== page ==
This article written by Christopher Knab is one that we constantly read. Musicians - you probably spend a lot of money supporting your craft every year, paying for instruments and amps, photos and photocopies, practice room space and van rentals. Wouldn't it be nice to deduct some of lose expenses on your income taxes? Maybe you can.
Musicians - you probably spend a lot of money supporting your craft every year, paying for instruments and amps, photos and photocopies, practice room space and van rentals. Wouldn't it be nice to deduct some of lose expenses on your income taxes? Maybe you can.
Business or Hobby?First you need to figure out if making music is your hobby or your business.That is, do you do it for pleasure, or to make a living? If it's a business, you can probably deduct the cost of your equipment and other expenses and fees on your tax return. If it's a hobby, you can only deduct only up to the amount of income you earned from the hobby. Intuit offers expert advice on their website, with several sections dealing with common questions about the hobby/business differentiation.
Sections include "What you need to know about turning a hobby into a business," "How do I convince the IRS that I'm serious about my business?" "What can I do if my business is audited?" and "What if my business really is a hobby? Can I write off my expenses?"
What if it's more than a hobby, but you're not in it for a profit (and haven't made a profit)? See this page from the New York State Society of Certified Public Accountants, particularly the section about 3/4 the way down the page, entitled ACTIVITIES NOT ENGAGED IN FOR PROFIT. (Keep in mind that this site was created for people who are accountants, not for those of us that need accountants.)
Play the Part
If you have decided that yes, your music is indeed a business venture, you need to know that the IRS says "The music business... present(s) unique problems in an income tax audit." Translation: tread carefully. While you are entitled to deduct expenses from your business, you have to make sure to learn what you can and cannot claim, ensure that you report all your earnings from music and document everything.
Solid Business Advice
To deduct business expenses, fill out a Schedule C and file it with your Federal Form 1040. If you're self-employed, you will probably have to also file a Schedule SE. (According to IRS Publication 533, you must pay self-employment taxes if your net earnings from self-employment activities were over $400.)
On Schedule C, Line A, you'll need to know your principal business code. It's listed in TurboTax under "Services: Personal, Professional & Business," then under "Amusement & Recreational Services." (So that's what the IRS thinks musicians are!) Code 9811 is for musicians - as well as theatrical performers, agents, producers and those in related fields.
Having a hard time getting the forms you need? Try the IRS' Tax Fax
Services or download them over the Internet. Many of these forms are in PDF format, which requires you also download the free Adobe Acrobat reader.
What can you deduct?
If you spent money to run your music business, you should be able to deduct it from your income taxes. The IRS says in Publication 535: "To be deductible, a business expense must be both ordinary and necessary. An ordinary expense is one that is common and accepted in your trade or business. A necessary expense is one that is helpful and appropriate for your trade or business."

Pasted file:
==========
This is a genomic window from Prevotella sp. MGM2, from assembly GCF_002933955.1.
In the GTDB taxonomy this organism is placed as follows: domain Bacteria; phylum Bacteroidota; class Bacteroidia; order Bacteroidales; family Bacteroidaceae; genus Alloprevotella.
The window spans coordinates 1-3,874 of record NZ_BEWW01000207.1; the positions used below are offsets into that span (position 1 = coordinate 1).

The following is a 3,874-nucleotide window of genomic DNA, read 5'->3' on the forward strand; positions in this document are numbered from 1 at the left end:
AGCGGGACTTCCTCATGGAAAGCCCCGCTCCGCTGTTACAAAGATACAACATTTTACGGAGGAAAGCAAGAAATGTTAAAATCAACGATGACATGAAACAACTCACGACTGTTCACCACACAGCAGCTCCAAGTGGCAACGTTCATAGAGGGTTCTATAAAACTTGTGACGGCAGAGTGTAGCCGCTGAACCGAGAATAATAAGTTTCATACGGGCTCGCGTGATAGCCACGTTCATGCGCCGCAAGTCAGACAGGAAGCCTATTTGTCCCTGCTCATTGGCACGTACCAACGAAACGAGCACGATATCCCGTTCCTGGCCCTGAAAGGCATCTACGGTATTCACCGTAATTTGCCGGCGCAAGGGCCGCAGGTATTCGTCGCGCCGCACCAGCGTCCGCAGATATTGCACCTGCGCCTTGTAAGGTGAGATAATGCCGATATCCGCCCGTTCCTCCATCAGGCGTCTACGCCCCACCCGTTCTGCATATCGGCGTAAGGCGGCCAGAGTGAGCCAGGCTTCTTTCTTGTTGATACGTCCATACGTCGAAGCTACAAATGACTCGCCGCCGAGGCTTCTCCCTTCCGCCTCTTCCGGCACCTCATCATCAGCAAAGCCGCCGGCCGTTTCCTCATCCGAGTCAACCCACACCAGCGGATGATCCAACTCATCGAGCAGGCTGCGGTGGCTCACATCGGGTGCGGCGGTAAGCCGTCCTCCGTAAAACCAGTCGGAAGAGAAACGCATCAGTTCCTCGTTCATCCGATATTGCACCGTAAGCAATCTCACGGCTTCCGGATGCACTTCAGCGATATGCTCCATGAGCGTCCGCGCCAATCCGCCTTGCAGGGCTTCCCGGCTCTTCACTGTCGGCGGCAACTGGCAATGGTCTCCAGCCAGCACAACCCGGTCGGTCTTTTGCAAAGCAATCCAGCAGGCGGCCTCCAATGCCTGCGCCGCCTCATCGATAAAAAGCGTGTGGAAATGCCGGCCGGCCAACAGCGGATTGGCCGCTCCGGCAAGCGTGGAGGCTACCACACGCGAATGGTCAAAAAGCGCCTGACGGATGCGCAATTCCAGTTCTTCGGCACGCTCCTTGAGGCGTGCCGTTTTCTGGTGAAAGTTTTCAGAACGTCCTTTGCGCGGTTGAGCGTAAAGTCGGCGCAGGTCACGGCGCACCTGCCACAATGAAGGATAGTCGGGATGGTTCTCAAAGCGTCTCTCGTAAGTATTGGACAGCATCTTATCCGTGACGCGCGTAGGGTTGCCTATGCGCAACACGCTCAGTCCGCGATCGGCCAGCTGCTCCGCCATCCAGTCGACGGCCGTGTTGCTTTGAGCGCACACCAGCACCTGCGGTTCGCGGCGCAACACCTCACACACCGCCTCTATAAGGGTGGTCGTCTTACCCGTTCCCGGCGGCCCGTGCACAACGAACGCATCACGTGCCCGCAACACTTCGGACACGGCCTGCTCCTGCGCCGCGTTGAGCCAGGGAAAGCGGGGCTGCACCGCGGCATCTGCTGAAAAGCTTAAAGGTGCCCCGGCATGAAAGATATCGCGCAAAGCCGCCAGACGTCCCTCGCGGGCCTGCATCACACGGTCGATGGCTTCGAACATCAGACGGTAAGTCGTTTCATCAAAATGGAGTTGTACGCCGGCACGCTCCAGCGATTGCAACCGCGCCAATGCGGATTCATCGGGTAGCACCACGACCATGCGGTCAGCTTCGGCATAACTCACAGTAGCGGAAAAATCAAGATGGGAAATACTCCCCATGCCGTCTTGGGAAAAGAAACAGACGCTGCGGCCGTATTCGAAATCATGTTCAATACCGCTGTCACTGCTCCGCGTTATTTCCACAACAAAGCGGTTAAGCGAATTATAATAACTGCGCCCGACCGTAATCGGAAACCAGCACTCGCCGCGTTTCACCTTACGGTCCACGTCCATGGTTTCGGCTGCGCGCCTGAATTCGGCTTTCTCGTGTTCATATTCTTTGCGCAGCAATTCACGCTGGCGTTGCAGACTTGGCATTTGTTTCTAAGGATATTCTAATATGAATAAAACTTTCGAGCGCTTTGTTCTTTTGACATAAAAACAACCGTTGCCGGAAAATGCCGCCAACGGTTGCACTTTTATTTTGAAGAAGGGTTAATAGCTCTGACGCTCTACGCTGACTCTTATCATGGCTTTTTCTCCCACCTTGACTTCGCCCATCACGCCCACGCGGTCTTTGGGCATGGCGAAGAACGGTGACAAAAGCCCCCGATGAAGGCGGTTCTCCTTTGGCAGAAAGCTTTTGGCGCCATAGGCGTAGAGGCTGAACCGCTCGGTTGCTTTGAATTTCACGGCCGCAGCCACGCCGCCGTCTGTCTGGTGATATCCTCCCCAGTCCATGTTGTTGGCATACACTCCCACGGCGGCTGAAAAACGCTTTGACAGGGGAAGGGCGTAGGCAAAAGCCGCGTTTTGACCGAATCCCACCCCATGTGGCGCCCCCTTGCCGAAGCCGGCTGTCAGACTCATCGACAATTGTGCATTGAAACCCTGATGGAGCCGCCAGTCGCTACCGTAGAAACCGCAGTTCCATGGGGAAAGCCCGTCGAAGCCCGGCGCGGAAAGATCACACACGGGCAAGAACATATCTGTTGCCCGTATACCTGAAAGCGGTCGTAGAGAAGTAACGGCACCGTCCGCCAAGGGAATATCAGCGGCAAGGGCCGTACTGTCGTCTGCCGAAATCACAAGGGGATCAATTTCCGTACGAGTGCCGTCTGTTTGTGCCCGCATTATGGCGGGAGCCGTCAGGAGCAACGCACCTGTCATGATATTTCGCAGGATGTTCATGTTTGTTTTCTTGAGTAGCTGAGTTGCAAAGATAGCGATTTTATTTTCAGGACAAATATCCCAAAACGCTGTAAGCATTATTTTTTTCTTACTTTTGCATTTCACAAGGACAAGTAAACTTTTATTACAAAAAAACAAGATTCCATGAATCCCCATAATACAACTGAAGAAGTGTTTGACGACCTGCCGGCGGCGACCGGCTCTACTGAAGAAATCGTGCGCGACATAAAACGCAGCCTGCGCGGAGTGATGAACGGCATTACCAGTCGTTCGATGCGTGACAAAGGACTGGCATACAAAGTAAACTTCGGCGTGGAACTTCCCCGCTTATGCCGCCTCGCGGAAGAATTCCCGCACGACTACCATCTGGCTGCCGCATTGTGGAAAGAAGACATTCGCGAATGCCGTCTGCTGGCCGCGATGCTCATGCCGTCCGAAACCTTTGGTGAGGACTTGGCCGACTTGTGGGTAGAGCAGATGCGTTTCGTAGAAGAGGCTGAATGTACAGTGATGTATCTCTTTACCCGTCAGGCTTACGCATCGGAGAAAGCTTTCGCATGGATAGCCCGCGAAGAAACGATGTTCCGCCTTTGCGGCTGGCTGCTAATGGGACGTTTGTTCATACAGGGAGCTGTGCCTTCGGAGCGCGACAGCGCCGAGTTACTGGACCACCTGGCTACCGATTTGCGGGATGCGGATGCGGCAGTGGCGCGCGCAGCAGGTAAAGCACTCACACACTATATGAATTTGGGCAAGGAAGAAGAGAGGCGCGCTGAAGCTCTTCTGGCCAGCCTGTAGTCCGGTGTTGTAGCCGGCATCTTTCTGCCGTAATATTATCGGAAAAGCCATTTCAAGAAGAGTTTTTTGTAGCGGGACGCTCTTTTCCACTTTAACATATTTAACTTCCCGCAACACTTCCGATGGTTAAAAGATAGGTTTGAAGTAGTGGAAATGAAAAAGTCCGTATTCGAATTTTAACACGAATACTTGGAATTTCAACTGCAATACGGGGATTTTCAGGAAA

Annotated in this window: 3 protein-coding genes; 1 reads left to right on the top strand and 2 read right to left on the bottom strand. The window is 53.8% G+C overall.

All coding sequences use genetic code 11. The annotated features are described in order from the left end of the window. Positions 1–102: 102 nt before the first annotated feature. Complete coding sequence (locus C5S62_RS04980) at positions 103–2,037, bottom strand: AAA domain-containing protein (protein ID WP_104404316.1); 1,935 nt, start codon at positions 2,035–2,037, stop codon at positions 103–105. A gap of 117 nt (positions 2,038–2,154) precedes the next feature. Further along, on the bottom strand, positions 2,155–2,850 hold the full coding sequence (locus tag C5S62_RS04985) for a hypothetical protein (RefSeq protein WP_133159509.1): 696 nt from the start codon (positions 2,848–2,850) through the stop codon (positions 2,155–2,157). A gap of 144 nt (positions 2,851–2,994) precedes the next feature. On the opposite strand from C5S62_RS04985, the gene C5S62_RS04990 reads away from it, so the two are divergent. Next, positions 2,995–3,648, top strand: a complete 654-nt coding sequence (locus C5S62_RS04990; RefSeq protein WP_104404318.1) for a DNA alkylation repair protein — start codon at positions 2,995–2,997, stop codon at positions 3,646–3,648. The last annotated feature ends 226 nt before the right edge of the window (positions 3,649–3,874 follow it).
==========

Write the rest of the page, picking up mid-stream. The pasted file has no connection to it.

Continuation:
Here are some categories to think about (while keeping in mind that you'll have to separate business use from personal/pleasure use, at least in the eyes of the IRS):
Some of these expenses can be deducted in full, while others must be depreciated. See IRS Publication 946 ("How To Depreciate Property") for more information.
Can you deduct for a home office?
If you're a performing artist, Certified Public Accountants tell us that no, you can't take a home office deduction: For musicians, the principal place of employment is where the performance occurs, not the home practice area."
If you run a studio out of your home, or your principal business is not to perform but to record or sell your music otherwise (such as by the sale of CDs or tapes, or if you operate principally as a songwriter/jinglewriter), that rule may not apply.
I remember hearing that self-employed people are at more of a risk for an audit, and I can believe it. Add into that equation that you're an artist (which may make the business side of things a little harder to substantiate) I’d suggest that your expenses may well exceed your profits, and you're live bait. That's not to say it's not worth claiming legitimate expenses because you run the risk of an audit, just that you need to be accurate and be prepared.
You need to also be ready to answer questions like these below, culled from an IRS audit guide. This document was secured by AIM's Tax Center from the Internal Revenue Service through the Freedom of Information Act. (As it is part of a government document, I'm reproducing this list here.)
Important Questions that the IRS might be concerned about:
So now you know - if you didn't already - that the IRS are absolute sticklers for detail. Document everything! I suggest you make a copy just for your tax file of pretty much anything related to your music, such as:
You definitely should take whatever deductions are allowed - we don't get many tax breaks in the country... well, not unless you're rich. ;-)
While I'm not a tax professional, these tips represent some of what I've learned when filing several IRS Schedule C's over the years. When all is said and done, and especially if you have earned a lot or are deducting a lot of money, you might be better off doing what the guys Hyperreal suggest: get yourself a tax attorney and/or have her or him advise you. This is particularly true if you're not used to filling out tax forms.
Many happy returns!
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